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Thinking of Buying a Used-Car Now? Think Again. Thumbnail

Thinking of Buying a Used-Car Now? Think Again.

Budgeting Money Lessons Value of Money

Thinking of Buying a Used-Car Now? Think Again.

Used-car prices are up a staggering 29.7% over the past 12 months

In the market for a used-car? Well, you might be in for some sticker shock based on the most recent Consumer Price Index report from the U.S. Bureau of Labor Statistics. According to the BLS, not only did the CPI show the highest overall annual inflation rate in 13 years, used-car prices climbed a staggering 29.7% over the past 12 months. And according to Cars.com, prices leapt an astonishing 14% from just the beginning of 2021.

Check out the components of the CPI over the past 12 months:
  • Total Inflation: 5% increase
  • Food: 2.2% increase
  • Apparel: 5.6% increase
  • Car insurance: 16.9% increase
  • Airfare: 24.1% increase
  • Used cars and trucks: 29.7% increase   

So Buy a New Car, Right?

So maybe buying a new car is the better alternative, since new cars are immune to inflation, right? Think again. In addition to some real inventory shortages, new car prices have jumped too. In fact, BLS reports that the new-vehicle index rose 3.3% over the past 12 months, which is the largest such increase in nearly a decade.

It’s Not All Because of COVID

Now it’s true that used-car prices were rising modestly even before COVID-19. In fact, used-car prices were marching steadily up from 2015 to 2019, with a drop in May of last year. And once the pandemic forced businesses to close, overall demand shrank, pushing prices lower – but only by about 2%.

Layer on that there is a global microchip shortage which impacts inventories of new cars, then you have a perfect storm hitting anyone looking for a used-car.

So, maybe you’re better off waiting to purchase a used or new car. Then maybe your next question is whether you should buy or lease? Depending on your answer, there may be a substantial difference in what you will get for what you can afford. In addition, if you decide to buy, rather than lease, you have to consider how to arrange financing.

Lease or Buy?

One basic difference between buying and leasing is that when you purchase a vehicle you pay to own it; whereas when you lease, you pay to use it, typically for two to three years. Leasing has become popular because, compared to buying, you get more vehicle for your money. Since you only pay a portion of the total value, you can expect to make a smaller monthly payment for a given vehicle or to drive a more expensive make or model for a given monthly payment. However, there are trade-offs to consider.

Leases include many charges that may require large sums of cash at the start and end of the lease. Up-front costs may include a security deposit, a destination fee, and a registration fee. Lease-end charges may total hundreds or even thousands of dollars, for “excessive wear and tear,” excess mileage (usually up to $.25 or more per mile), and a disposition fee. If you end the lease early, expect to pay a high penalty. In addition, if you decide to purchase the car at the end of the lease, it will usually cost you more than if you had originally purchased and financed the car.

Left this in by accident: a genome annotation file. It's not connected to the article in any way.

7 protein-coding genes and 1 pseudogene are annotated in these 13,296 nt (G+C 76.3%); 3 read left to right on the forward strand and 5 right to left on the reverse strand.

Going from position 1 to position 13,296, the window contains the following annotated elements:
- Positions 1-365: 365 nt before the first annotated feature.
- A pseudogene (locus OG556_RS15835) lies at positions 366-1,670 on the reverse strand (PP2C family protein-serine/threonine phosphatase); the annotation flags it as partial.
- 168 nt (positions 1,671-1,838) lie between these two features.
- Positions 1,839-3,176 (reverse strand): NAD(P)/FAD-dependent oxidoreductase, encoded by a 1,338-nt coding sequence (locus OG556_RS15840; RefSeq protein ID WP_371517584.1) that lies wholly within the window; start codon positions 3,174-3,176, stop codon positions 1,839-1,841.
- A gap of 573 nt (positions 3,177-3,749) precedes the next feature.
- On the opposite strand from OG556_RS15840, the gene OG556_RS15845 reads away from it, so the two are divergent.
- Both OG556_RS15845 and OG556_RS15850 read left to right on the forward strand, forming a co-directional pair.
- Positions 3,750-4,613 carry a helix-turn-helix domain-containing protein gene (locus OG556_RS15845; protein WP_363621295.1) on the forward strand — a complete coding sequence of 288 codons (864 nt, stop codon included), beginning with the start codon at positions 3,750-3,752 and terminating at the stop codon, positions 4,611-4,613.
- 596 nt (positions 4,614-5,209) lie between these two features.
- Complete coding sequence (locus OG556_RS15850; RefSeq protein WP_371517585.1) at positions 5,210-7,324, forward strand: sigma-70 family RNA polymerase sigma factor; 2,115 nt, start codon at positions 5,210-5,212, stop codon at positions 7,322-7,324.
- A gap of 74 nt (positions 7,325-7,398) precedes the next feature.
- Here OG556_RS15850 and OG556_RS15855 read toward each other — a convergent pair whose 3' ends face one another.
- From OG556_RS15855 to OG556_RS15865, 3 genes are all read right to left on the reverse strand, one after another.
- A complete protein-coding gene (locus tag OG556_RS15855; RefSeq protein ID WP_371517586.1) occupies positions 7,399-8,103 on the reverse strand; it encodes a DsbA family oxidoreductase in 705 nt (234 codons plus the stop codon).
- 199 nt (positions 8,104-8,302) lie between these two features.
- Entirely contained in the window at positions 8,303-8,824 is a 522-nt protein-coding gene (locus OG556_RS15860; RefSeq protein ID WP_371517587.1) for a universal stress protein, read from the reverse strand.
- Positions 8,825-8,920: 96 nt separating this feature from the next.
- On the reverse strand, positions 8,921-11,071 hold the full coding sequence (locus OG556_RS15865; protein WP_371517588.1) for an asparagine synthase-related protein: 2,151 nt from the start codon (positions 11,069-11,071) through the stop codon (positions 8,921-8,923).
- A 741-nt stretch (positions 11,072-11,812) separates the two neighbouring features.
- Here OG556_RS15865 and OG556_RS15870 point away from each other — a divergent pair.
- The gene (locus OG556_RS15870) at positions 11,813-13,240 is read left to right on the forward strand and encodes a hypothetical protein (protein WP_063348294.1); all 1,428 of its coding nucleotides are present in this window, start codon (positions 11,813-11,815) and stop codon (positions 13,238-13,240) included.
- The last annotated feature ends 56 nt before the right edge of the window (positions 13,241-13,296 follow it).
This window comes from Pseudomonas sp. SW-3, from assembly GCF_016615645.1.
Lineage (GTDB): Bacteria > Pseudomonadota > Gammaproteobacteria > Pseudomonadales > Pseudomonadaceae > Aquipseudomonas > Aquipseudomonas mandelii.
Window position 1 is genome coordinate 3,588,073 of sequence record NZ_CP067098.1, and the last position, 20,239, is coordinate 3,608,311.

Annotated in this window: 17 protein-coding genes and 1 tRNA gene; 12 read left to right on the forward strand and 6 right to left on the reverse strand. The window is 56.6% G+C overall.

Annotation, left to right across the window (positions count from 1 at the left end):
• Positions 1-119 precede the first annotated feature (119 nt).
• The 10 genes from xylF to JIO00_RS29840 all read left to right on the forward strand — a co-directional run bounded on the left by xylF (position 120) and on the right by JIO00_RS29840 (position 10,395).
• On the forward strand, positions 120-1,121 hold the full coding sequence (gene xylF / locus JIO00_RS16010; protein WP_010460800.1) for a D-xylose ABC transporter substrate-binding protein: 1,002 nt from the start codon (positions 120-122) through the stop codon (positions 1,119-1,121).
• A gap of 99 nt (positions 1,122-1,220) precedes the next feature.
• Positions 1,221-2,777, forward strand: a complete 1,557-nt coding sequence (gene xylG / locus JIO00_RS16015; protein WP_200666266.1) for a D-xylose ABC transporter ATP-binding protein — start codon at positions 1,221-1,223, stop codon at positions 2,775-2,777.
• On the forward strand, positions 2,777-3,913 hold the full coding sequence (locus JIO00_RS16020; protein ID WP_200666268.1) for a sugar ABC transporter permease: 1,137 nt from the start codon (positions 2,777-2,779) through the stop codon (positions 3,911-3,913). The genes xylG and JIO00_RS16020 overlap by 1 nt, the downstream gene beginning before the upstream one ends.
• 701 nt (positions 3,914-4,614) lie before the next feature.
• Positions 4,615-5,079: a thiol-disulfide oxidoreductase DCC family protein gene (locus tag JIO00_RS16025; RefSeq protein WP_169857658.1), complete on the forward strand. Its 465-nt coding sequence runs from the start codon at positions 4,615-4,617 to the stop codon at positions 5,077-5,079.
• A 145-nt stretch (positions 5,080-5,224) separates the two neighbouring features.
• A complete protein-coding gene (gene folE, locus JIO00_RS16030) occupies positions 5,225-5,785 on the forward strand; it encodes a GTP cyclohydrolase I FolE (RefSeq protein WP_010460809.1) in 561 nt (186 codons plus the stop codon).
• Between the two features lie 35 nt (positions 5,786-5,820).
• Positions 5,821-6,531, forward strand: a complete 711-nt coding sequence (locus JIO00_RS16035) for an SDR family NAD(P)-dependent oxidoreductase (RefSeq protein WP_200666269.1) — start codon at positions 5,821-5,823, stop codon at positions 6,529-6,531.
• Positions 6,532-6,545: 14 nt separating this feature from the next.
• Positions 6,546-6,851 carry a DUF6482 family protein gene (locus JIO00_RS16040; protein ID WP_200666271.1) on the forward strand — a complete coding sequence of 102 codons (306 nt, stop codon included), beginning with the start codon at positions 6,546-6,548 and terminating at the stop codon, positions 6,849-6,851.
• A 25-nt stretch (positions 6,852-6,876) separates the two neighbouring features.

Buying may be a better choice if you plan to keep your vehicle for a long time. Usually, if you add up your financing costs over the life of a car loan and compare them to the costs of leasing and then purchasing the leased vehicle, you will find that buying may make more economic sense. Also, once you own your car, van, or truck, you are free to drive it for years without a car payment, pass it on to a family member, or sell it. You may also maintain your vehicle as you wish, modify or customize it in any way you choose, and put unlimited miles on it without penalty.

Financing Alternatives

If you have decided to buy, rather than lease, you need to decide how to pay for the vehicle. Considering the how high prices are, many people choose to finance their purchases. Just as you shopped around for your car, van, or truck, it is also worth the effort to shop around for financing. Don’t automatically finance with the dealer. Banks may also offer attractive deals. If you have a relationship with a bank, you may qualify for a reduced interest rate. Ask the car dealers you visit which banks they use, as your bank may be among them.

Bank representatives usually quote current rates over the phone, and they can tell you the monthly payment for a given loan amount at a specific interest rate and loan term. It is a good idea to get these numbers from your bank, even if you decide to finance with a dealer. This can confirm that you are indeed getting the terms to which you agreed. If the numbers do not check out, something might be amiss. A difference of a few dollars per month over the life of a loan could add up to an additional payment.

What About a Home Equity Loan?

Finally, there is one last financing option you may wish to consider. In some cases, using a home equity line of credit or home equity loan can be an economical way to finance an automobile purchase. A home equity loan may offer a competitive interest rate. In addition, the loan interest is income-tax deductible. An established equity line can also be a welcome source of financing if credit is otherwise difficult to obtain.

It Pays to Understand the Basics

Though the car buying experience may seem overwhelming, it is worth taking the time to understand the basics. The more information you have, the smoother your ride is likely to be. ­

Content in this material is for general information only and not intended to provide specific advice or recommendations for any individual. No strategy assures success or protects against loss.

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